Lynn Japinga

Lynn Japinga teaches religion and women’s studies at Hope College in Holland, Michigan. In her spare time, she enjoys swimming, weight training, reading, and walking her stubborn but affectionate grand-dog, Wrigley.


  • mstair says:

    “Commentators have tried to justify … ”

    Provocative article. Your quote above led me to this train of thought …
    Buying wholesale into the Paul’s teaching, “All Scripture is inspired by God and is profitable for teaching, for reproof, for correction, and for instruction in righteousness,”
    sometimes compels us to mentally labor in order to find “some good” in a passage because “God only gives good things.” But, for reproof and correction, there is hardly a selection that is more effective than – just allowing the horror of this one to wash over us.

  • Kathy Davelaar says:

    Thank you Lynn, for this common sense and truthful reflection on scripture and this story in paticular. Great conclusion: sometimes passages only mean, “don’t try to figure out what this means.”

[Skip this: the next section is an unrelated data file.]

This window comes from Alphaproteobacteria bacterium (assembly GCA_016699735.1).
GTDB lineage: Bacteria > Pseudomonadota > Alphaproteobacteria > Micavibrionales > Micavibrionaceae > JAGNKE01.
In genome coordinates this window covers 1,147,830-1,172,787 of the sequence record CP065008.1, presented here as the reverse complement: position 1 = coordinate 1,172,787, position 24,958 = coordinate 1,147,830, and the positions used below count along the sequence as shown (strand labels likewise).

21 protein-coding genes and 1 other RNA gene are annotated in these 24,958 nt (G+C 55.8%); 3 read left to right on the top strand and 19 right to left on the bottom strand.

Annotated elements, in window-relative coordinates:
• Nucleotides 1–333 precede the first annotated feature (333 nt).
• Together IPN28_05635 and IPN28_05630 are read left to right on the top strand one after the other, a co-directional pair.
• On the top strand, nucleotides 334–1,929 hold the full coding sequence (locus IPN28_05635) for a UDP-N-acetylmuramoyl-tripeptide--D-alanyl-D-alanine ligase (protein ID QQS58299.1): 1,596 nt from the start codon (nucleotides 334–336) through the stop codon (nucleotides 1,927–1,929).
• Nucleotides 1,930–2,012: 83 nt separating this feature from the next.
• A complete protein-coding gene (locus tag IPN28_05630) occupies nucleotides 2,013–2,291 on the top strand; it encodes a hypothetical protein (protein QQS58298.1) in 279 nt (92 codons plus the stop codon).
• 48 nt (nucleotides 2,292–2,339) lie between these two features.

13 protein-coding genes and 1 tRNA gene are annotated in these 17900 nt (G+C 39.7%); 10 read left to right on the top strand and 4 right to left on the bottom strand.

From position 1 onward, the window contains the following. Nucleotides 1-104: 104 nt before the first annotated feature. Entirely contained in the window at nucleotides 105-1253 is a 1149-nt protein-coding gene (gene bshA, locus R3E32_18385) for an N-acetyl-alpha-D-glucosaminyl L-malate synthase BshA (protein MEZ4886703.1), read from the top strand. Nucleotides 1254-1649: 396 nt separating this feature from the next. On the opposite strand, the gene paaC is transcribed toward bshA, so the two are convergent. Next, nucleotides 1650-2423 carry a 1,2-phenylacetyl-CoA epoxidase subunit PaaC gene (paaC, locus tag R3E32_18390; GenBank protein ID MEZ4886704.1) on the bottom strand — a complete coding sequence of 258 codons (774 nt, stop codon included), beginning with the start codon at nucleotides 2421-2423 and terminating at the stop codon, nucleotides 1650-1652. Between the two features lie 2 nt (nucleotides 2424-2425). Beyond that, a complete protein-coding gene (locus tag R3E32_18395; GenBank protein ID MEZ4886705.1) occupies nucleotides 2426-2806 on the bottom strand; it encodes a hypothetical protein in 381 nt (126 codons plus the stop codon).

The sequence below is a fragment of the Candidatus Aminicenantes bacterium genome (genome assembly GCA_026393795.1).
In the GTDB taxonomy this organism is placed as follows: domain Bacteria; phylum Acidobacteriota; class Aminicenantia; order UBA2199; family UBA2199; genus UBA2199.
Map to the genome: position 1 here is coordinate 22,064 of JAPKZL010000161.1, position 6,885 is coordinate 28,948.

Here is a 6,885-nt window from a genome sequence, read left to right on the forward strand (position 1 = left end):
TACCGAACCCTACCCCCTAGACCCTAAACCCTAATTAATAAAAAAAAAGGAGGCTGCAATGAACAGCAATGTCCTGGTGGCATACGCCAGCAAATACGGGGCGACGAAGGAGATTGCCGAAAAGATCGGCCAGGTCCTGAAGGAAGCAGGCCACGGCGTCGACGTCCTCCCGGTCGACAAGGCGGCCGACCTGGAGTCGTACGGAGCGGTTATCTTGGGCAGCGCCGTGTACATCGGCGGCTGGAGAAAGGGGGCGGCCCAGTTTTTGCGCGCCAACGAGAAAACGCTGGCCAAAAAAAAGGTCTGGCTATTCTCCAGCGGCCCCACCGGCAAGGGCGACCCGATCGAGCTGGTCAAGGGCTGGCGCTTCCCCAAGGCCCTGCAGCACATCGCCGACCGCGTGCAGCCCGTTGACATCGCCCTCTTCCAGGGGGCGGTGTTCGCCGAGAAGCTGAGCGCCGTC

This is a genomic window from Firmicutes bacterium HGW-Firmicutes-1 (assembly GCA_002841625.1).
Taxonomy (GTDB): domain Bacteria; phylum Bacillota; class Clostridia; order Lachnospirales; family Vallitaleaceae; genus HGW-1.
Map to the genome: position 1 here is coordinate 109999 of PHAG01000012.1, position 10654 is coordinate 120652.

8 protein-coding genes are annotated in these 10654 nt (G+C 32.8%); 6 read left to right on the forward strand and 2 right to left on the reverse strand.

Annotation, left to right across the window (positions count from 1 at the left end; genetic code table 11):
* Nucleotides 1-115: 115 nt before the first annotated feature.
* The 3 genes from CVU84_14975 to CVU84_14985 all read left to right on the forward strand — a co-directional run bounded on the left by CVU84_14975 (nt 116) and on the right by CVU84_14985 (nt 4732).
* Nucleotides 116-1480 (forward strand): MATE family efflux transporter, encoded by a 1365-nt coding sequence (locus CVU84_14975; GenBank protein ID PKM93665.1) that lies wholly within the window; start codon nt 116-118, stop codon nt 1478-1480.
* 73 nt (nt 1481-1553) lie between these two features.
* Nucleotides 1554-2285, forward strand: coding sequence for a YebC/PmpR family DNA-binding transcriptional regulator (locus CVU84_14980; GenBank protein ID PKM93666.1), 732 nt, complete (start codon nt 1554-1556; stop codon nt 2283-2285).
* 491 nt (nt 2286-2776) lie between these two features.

• James Dekker says:

    Yes, this is not only a “common sense and truthful reflection,” it is also a fine critical comment on one of the many problematic stories in the Bible. I am willing to understand this this is “inspired,” etc., but no fun, for sure. What it does do as a cautionary tale, strikingly applicable today, is fit into the tragic and up and down, yet ultimately downward arc of the history of Israel in the book of Judges. Disobedience leads to God “raising up judges,” many of whom were scoundrels, over and over, while more and more scandalous and murderous events take place, perpetrated by some of those very judges, finally extending to entire tribes–like this one. The whole sinister (literally) plot line of the book eventually becomes brutally ironic at the end of this chapter with the Benjamintes (“sons of my right hand”) producing 700 left-handed warriors, a 700% increase over the sneaky Ehud in Judges 3. Everything is out of whack in Judges by the end. Thank you, Lynn, for this.